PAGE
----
Louise, a budding writer and early feminist with an anachronistic interest in beaten women, plans to launch her monthly women’s magazine in Everton. If Molly shows little interest in subscribing, we can feel how instantly a cultural gap emerges, one between two women, one that narrows as the story progresses, but not as strongly as you think.

When Louise, who has never been apart from Clinton since their meeting, sympathizes with the difficulties of being pregnant and so long absent from the chaser, Molly suddenly becomes lyrical, staring into the distant hills with a rare smile on her face. In poetic language she describes a tale that seems unnatural.

At Everton, Clinton is surrounded by racist, selfish pillars of society and a gruesome young police officer (Benedict Hardy) who helps him master the territory. Clinton is pressuring him to set out to find the killer of the wife of a powerful Aboriginal businessman, or so he is told.

It so happened that in the increasingly violent twists and turns of this complex saga, the main suspect, who looks guilty as a sin, becomes the next visitor to Molly’s cabin. In, perhaps, the most unexpected and strange scene in the film, Molly is going to blow up a man’s head when she begins childbirth and grabs a confused man by the outstretched hand …

After this traumatic experience, a stranger Yadaka (Rob Collins) staggers around, out of compassion, but also out of benefit. Molly expresses gratitude by cutting the shackles from his neck with an ax, and while she gives him time, Yadaka is still hanging. The two strangers form a bond that turns out to be stronger than Molly could have suspected; one that goes to the heart of her cultural identity.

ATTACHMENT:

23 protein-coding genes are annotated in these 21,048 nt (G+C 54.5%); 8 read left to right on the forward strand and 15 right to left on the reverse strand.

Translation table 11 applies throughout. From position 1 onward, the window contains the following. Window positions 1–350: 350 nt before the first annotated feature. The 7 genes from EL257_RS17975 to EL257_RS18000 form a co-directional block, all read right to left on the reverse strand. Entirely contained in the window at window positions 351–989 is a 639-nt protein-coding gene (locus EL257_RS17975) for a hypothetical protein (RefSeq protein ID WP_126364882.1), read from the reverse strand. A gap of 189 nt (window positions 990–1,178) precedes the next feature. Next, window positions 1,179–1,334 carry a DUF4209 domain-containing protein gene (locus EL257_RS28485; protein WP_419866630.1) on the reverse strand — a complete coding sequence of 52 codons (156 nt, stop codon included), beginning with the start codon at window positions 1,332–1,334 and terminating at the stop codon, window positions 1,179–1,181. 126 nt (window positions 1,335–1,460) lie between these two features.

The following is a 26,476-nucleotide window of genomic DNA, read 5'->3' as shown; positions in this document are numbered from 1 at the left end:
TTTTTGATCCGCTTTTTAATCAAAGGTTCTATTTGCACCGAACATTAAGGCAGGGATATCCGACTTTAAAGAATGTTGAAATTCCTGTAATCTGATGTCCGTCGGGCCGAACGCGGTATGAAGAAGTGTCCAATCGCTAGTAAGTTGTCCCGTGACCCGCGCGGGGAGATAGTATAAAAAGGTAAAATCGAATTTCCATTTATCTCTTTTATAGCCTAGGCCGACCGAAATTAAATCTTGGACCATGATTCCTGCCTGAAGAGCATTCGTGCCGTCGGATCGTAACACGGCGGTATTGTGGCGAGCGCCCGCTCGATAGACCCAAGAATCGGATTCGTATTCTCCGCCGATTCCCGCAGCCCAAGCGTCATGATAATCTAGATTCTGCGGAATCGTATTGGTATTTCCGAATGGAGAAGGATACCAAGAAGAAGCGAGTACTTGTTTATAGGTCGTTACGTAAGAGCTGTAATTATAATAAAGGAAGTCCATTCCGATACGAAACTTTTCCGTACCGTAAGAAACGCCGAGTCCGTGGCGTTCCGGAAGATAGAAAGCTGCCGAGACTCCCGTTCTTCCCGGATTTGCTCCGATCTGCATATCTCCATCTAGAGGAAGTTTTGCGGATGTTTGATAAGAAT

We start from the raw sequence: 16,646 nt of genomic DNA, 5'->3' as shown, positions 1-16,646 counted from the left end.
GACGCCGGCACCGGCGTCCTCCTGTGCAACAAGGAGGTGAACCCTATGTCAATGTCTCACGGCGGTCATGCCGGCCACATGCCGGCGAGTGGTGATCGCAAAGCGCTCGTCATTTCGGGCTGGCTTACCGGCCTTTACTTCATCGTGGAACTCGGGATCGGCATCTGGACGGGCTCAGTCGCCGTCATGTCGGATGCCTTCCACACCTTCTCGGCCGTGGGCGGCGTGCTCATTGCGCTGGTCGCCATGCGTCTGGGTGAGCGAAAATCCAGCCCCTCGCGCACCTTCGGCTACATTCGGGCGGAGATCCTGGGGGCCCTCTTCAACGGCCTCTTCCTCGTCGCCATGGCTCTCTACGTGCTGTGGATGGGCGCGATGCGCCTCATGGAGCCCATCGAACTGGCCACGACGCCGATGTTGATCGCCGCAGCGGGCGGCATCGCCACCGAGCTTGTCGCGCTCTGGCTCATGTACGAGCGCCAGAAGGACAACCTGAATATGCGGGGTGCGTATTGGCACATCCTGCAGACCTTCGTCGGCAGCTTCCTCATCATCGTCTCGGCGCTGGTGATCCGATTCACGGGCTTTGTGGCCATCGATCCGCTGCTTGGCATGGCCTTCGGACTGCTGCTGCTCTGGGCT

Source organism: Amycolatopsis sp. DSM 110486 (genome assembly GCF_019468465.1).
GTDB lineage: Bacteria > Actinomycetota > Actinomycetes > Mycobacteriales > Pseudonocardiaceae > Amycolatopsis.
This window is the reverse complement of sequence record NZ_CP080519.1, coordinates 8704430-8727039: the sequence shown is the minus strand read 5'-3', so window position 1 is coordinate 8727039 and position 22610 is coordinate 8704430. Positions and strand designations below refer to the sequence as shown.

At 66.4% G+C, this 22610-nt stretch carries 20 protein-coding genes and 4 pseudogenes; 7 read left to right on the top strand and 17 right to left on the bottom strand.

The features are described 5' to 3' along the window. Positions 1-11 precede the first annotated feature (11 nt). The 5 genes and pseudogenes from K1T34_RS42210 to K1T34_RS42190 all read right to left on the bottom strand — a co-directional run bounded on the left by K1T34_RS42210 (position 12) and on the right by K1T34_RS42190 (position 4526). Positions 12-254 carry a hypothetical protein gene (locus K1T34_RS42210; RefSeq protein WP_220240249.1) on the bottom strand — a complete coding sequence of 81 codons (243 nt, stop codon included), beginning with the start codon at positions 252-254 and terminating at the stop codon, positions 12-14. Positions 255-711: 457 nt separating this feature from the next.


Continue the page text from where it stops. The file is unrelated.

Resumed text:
There is nothing as obvious as a sexual relationship, but there is something deeper when Yadaki’s stories about his indigenous community and Molly’s origins awaken in her a deep but shocking connection to her roots.

Meanwhile, Clinton, who began looking for Joe Johnson, and not just in favor of Molly, sends his constable to Molly as part of the investigation. He is outraged to find Yadaka there, and Molly can’t protect her new friend.
Their happy idyll is shattered by a chain of increasingly disturbing events that expose the hypocrisy and systemic racism of the townspeople and the abuse of women with whom Louise hoped to fight.

Molly’s secret and Louise’s urban progressive crusade against beaten women is too sketchy, and it’s hard to see what to do with Louise’s pathetically ineffective activity that helps Molly in any way. And while the end may be inevitable, you may wonder whether border justice even around 1893 was so rapid and medieval.

But Purcell and Collins are a refreshing couple and make you take care of them. And as a portrait of a like-minded woman, ready to sacrifice herself for the freedom of her children, the film operates on an internal level, from which you will tremble with moral indignation.


Powerhouse Leah Purcell revisits Australia’s white, macho history with a saga of epoch proportions.